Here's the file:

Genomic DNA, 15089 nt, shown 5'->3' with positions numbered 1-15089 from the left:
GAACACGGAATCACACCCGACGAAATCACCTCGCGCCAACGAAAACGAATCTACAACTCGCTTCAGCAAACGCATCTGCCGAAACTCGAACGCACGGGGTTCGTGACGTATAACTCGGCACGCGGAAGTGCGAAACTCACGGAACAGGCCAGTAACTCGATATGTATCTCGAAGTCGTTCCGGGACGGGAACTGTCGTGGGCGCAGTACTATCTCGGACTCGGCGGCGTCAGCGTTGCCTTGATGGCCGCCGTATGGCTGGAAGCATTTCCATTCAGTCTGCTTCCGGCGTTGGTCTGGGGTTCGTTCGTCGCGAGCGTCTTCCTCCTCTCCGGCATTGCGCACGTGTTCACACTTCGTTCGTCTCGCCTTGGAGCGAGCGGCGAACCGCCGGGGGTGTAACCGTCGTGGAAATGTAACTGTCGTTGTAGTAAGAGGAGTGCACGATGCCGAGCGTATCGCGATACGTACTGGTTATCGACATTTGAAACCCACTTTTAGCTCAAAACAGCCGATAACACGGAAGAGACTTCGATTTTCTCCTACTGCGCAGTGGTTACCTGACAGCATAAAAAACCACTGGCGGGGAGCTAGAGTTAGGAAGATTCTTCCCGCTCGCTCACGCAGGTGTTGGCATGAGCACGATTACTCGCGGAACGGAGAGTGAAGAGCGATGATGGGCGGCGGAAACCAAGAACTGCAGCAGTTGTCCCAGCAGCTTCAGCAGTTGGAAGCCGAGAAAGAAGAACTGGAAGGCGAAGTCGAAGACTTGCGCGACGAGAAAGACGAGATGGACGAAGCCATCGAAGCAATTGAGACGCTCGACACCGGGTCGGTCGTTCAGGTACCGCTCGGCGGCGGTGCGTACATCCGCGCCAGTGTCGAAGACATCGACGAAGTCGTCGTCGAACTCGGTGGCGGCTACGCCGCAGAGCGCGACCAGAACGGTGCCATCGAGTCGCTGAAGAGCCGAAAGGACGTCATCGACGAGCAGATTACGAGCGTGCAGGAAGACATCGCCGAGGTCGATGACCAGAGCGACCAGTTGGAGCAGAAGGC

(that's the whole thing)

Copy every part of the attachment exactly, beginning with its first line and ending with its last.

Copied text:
Genomic DNA, 15089 nt, shown 5'->3' with positions numbered 1-15089 from the left:
GAACACGGAATCACACCCGACGAAATCACCTCGCGCCAACGAAAACGAATCTACAACTCGCTTCAGCAAACGCATCTGCCGAAACTCGAACGCACGGGGTTCGTGACGTATAACTCGGCACGCGGAAGTGCGAAACTCACGGAACAGGCCAGTAACTCGATATGTATCTCGAAGTCGTTCCGGGACGGGAACTGTCGTGGGCGCAGTACTATCTCGGACTCGGCGGCGTCAGCGTTGCCTTGATGGCCGCCGTATGGCTGGAAGCATTTCCATTCAGTCTGCTTCCGGCGTTGGTCTGGGGTTCGTTCGTCGCGAGCGTCTTCCTCCTCTCCGGCATTGCGCACGTGTTCACACTTCGTTCGTCTCGCCTTGGAGCGAGCGGCGAACCGCCGGGGGTGTAACCGTCGTGGAAATGTAACTGTCGTTGTAGTAAGAGGAGTGCACGATGCCGAGCGTATCGCGATACGTACTGGTTATCGACATTTGAAACCCACTTTTAGCTCAAAACAGCCGATAACACGGAAGAGACTTCGATTTTCTCCTACTGCGCAGTGGTTACCTGACAGCATAAAAAACCACTGGCGGGGAGCTAGAGTTAGGAAGATTCTTCCCGCTCGCTCACGCAGGTGTTGGCATGAGCACGATTACTCGCGGAACGGAGAGTGAAGAGCGATGATGGGCGGCGGAAACCAAGAACTGCAGCAGTTGTCCCAGCAGCTTCAGCAGTTGGAAGCCGAGAAAGAAGAACTGGAAGGCGAAGTCGAAGACTTGCGCGACGAGAAAGACGAGATGGACGAAGCCATCGAAGCAATTGAGACGCTCGACACCGGGTCGGTCGTTCAGGTACCGCTCGGCGGCGGTGCGTACATCCGCGCCAGTGTCGAAGACATCGACGAAGTCGTCGTCGAACTCGGTGGCGGCTACGCCGCAGAGCGCGACCAGAACGGTGCCATCGAGTCGCTGAAGAGCCGAAAGGACGTCATCGACGAGCAGATTACGAGCGTGCAGGAAGACATCGCCGAGGTCGATGACCAGAGCGACCAGTTGGAGCAGAAGGC